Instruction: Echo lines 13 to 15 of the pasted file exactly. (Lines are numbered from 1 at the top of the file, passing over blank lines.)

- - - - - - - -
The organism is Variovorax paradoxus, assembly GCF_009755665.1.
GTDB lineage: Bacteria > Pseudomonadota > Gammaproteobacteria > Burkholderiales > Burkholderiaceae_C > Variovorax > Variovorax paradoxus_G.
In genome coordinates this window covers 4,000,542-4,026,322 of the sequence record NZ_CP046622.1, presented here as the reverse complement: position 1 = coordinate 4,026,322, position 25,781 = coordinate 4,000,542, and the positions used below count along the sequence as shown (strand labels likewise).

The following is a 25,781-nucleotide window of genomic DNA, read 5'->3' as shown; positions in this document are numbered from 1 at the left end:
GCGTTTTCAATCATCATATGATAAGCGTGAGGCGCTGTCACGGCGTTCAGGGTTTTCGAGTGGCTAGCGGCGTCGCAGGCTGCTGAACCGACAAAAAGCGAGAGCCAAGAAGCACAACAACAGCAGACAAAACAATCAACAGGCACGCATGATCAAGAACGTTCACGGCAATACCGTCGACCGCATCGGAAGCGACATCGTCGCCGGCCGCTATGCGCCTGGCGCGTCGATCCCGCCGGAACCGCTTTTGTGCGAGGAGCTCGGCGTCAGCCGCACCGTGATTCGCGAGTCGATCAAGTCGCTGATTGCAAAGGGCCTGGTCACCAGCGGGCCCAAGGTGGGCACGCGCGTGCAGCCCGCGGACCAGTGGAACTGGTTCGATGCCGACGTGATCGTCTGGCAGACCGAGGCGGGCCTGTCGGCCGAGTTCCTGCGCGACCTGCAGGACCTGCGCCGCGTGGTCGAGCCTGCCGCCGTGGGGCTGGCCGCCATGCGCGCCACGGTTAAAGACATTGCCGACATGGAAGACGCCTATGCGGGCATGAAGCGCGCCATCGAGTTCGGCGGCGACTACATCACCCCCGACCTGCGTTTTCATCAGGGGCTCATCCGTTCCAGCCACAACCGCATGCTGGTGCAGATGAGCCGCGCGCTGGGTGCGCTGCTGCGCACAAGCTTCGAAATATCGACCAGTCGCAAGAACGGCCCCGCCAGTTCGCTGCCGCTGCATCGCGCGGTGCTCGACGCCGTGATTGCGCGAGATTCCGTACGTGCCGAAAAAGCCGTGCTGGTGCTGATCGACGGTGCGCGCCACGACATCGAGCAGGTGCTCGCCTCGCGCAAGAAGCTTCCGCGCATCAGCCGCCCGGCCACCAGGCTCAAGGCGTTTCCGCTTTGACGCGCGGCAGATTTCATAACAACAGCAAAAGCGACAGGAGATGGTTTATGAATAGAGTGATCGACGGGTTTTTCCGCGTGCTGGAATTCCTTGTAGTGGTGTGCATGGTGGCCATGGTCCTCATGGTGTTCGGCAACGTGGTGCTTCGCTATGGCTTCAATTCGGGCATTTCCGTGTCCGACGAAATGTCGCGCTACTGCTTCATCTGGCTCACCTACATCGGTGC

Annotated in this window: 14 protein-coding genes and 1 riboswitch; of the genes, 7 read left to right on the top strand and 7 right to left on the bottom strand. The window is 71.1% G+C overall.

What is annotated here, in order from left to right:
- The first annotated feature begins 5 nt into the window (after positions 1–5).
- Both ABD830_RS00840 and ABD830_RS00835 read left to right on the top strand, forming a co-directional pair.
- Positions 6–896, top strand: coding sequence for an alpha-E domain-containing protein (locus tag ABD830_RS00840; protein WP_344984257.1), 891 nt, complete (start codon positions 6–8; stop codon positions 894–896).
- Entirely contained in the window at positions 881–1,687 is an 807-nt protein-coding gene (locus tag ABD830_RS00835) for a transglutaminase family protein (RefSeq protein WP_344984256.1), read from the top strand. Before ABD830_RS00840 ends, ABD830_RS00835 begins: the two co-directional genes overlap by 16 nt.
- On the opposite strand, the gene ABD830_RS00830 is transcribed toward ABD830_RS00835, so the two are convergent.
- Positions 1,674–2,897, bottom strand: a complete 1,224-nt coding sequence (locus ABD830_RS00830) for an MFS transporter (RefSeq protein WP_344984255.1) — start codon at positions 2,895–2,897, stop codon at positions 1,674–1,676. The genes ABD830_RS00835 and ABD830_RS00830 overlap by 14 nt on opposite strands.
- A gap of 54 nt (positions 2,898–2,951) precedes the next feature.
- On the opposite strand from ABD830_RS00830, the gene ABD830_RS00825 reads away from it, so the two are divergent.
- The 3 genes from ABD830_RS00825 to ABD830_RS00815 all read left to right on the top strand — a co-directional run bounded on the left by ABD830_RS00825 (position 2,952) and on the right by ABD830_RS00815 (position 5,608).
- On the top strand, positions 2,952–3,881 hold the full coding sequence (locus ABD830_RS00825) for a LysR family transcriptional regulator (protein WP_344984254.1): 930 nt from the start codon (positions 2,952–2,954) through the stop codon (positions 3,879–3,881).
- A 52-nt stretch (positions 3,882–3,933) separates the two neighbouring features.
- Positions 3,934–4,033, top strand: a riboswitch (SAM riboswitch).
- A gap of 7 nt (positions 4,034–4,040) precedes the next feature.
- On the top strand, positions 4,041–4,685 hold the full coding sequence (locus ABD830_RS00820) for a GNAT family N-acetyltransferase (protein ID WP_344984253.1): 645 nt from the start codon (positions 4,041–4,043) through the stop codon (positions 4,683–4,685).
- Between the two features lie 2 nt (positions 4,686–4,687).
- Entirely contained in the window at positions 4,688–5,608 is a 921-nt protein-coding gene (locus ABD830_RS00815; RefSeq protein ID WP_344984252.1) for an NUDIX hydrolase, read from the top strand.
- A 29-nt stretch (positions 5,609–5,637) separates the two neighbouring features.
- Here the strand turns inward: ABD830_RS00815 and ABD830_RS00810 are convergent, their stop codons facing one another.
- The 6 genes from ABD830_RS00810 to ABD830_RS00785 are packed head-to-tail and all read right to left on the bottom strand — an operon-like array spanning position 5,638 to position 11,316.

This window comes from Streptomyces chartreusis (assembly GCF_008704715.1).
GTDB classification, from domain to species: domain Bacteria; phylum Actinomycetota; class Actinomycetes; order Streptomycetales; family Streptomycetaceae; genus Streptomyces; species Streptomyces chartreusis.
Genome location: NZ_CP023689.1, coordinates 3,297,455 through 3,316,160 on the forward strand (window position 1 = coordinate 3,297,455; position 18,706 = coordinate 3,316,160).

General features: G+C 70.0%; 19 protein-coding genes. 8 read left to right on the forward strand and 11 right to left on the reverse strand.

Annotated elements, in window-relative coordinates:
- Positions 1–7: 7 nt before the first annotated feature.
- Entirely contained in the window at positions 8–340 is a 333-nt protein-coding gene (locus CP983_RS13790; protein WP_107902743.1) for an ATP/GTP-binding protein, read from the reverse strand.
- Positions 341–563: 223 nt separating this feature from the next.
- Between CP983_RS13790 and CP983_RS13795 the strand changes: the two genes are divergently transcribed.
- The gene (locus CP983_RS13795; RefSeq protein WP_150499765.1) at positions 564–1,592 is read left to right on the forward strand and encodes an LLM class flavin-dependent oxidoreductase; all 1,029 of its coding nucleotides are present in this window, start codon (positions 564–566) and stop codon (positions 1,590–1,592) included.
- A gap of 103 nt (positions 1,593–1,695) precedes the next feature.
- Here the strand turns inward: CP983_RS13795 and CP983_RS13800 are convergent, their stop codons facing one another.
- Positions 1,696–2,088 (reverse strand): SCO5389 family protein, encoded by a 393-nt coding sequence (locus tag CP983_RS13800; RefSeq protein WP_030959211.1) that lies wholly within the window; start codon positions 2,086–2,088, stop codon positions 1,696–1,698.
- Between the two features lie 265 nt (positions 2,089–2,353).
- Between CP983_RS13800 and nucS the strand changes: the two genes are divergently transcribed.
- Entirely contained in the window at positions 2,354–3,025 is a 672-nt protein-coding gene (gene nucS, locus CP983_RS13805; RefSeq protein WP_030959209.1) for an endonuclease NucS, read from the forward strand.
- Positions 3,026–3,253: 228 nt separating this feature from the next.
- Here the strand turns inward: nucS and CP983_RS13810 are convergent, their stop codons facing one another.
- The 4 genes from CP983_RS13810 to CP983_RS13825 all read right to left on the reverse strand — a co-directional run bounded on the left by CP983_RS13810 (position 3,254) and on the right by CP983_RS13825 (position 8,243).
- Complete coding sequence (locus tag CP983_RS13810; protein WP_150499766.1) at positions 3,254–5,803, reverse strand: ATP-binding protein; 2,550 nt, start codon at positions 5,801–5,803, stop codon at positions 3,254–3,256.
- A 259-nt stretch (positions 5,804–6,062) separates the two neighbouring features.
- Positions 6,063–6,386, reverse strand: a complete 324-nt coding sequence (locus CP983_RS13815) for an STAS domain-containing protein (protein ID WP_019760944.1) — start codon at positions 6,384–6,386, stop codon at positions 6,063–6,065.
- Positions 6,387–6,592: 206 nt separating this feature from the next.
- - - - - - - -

- Positions 1,674–2,897, bottom strand: a complete 1,224-nt coding sequence (locus ABD830_RS00830) for an MFS transporter (RefSeq protein WP_344984255.1) — start codon at positions 2,895–2,897, stop codon at positions 1,674–1,676. The genes ABD830_RS00835 and ABD830_RS00830 overlap by 14 nt on opposite strands.
- A gap of 54 nt (positions 2,898–2,951) precedes the next feature.
- On the opposite strand from ABD830_RS00830, the gene ABD830_RS00825 reads away from it, so the two are divergent.